Tuesday, March 2, 2021

Departed The Bahamas, On Our Way to Florida

March 2 2021
Northwest Providence Channel
24nm west of Great Harbor Cay

We weighed anchor late this morning and have left The Bahamas, now underway to Lake Worth Inlet, about 100 nm ahead. The sky is pale blue, streaked with wispy clouds, the sea a deep blue, very calm. Winds are very light so we're motoring along pleasantly on one engine.

As we were preparing to weigh anchor, I looked down into the shallow, crystal clear water and acknowledged that I will miss this place. As we headed out to sea, the tricolor water flag of The Bahamas presented itself ahead; the green-blue shallows, the bright light blue of the bank, the deep deep blue of the undersea canyons. I felt a bit melancholy as I lowered our Bahamian courtesy flag, folded it up and put it away.

Yesterday, we officially cleared out of The Bahamas at Great Harbor Cay Marina. We anchored outside the harbor and took the dinghy to the marina, only to learn that the vessel has to be present to clear out. That's funny, as we didn't need to bring Intermezzo in when we cleared into Green Turtle Cay, when we might have had all sorts of contraband, weapons and suspicious persons aboard.

We rode back to Intermezzo, raised the anchor, motored into the marina and docked. The marina staff was nice to not charge us their normal $100 fee for tying up to clear Customs. The Customs officer arrived from the airport within 30 minutes , asked a few questions, stamped our paperwork and we were back at anchor again inside of an hour.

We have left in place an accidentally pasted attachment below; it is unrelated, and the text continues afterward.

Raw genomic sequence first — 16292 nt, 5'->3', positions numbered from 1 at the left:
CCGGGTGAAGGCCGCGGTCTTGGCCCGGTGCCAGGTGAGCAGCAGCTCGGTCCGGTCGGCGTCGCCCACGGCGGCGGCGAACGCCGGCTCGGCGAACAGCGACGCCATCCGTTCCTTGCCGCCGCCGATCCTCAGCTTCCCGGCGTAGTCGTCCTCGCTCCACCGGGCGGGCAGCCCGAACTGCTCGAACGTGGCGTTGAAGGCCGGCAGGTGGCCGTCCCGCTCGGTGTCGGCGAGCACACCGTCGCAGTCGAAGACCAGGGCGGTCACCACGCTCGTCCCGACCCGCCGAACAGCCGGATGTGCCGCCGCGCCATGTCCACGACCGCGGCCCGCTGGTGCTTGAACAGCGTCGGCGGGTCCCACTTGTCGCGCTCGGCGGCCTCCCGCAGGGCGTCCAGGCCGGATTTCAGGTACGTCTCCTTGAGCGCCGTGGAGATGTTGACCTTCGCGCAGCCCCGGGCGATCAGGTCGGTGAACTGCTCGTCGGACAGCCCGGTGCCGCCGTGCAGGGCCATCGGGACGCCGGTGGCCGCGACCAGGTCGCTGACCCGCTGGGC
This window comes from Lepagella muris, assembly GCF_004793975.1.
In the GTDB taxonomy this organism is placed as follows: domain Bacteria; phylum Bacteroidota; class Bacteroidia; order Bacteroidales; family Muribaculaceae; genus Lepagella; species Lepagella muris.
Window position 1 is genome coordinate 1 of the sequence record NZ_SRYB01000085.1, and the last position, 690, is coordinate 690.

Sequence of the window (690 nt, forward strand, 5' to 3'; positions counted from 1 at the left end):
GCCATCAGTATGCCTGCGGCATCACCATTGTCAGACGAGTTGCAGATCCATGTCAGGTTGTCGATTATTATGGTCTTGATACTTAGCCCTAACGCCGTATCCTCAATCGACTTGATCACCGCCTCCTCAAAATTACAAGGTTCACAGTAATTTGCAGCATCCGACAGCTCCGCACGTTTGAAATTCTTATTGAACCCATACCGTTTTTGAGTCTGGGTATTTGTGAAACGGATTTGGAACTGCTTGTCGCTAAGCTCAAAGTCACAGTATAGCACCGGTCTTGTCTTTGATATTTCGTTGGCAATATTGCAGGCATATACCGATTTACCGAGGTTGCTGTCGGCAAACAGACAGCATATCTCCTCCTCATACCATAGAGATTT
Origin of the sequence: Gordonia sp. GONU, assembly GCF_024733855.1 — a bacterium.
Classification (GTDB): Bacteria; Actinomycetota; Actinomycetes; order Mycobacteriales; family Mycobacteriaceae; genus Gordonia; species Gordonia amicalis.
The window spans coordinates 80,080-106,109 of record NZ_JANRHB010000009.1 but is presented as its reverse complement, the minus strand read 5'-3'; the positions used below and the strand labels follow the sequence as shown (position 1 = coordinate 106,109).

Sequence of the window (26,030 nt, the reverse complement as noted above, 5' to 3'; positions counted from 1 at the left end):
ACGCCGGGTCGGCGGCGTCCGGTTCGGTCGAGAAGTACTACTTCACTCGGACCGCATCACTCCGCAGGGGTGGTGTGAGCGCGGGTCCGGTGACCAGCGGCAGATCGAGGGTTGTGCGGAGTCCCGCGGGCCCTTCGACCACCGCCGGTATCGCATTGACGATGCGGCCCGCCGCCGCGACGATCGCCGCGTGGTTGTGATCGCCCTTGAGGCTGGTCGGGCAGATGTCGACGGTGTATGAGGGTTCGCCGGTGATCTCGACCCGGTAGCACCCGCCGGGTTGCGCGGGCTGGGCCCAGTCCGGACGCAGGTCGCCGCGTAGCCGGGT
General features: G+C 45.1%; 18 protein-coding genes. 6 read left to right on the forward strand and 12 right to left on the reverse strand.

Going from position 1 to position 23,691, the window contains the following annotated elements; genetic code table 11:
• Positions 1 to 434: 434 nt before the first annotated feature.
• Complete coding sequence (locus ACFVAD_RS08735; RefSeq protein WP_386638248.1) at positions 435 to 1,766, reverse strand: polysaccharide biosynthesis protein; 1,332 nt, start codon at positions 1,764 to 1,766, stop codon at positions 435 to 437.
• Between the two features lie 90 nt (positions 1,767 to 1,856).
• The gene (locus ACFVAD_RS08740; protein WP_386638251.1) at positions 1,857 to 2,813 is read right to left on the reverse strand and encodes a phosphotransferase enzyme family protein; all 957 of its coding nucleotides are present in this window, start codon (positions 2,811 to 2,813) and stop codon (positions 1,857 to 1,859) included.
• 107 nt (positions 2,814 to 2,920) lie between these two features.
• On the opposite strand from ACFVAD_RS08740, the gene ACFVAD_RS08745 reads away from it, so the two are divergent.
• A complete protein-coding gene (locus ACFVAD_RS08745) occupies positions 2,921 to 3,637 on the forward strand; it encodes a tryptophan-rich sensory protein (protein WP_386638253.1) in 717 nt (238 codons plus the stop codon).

I prepared grilled blackened mahi-mahi for dinner, filets cut from the large fish we caught on the passage to the Berry Islands (more about that in my upcoming wrap-up post), rice and peas (a Bahamian standard on which I improved upon) and artichoke hearts. We polished off two bottles of wine (mostly through my efforts). We watched the sun set and stargazed until the moon rose, whereupon I went for a short dip in the inky black water. It was a nice end to our cruise.

The only event of note on our passage to Florida so far was my noticing that the port engine was running hot. I pulled the cover off the raw water pump and four of the six rubber blades had broken off. I recovered two of them, the other two will need to be extracted from the heat exchanger later. I'm a bit puzzled by this failure, as the pump was recently rebuilt and doesn't have many hours at all on it. I put in a new impeller, buttoned everything up and the engine is now running at normal temperature.

It will take us about 24 hours to get to Lake Worth Inlet. The winds are forecast to pick up around midnight from the south, which will be perfect for us to cross the Gulf Stream.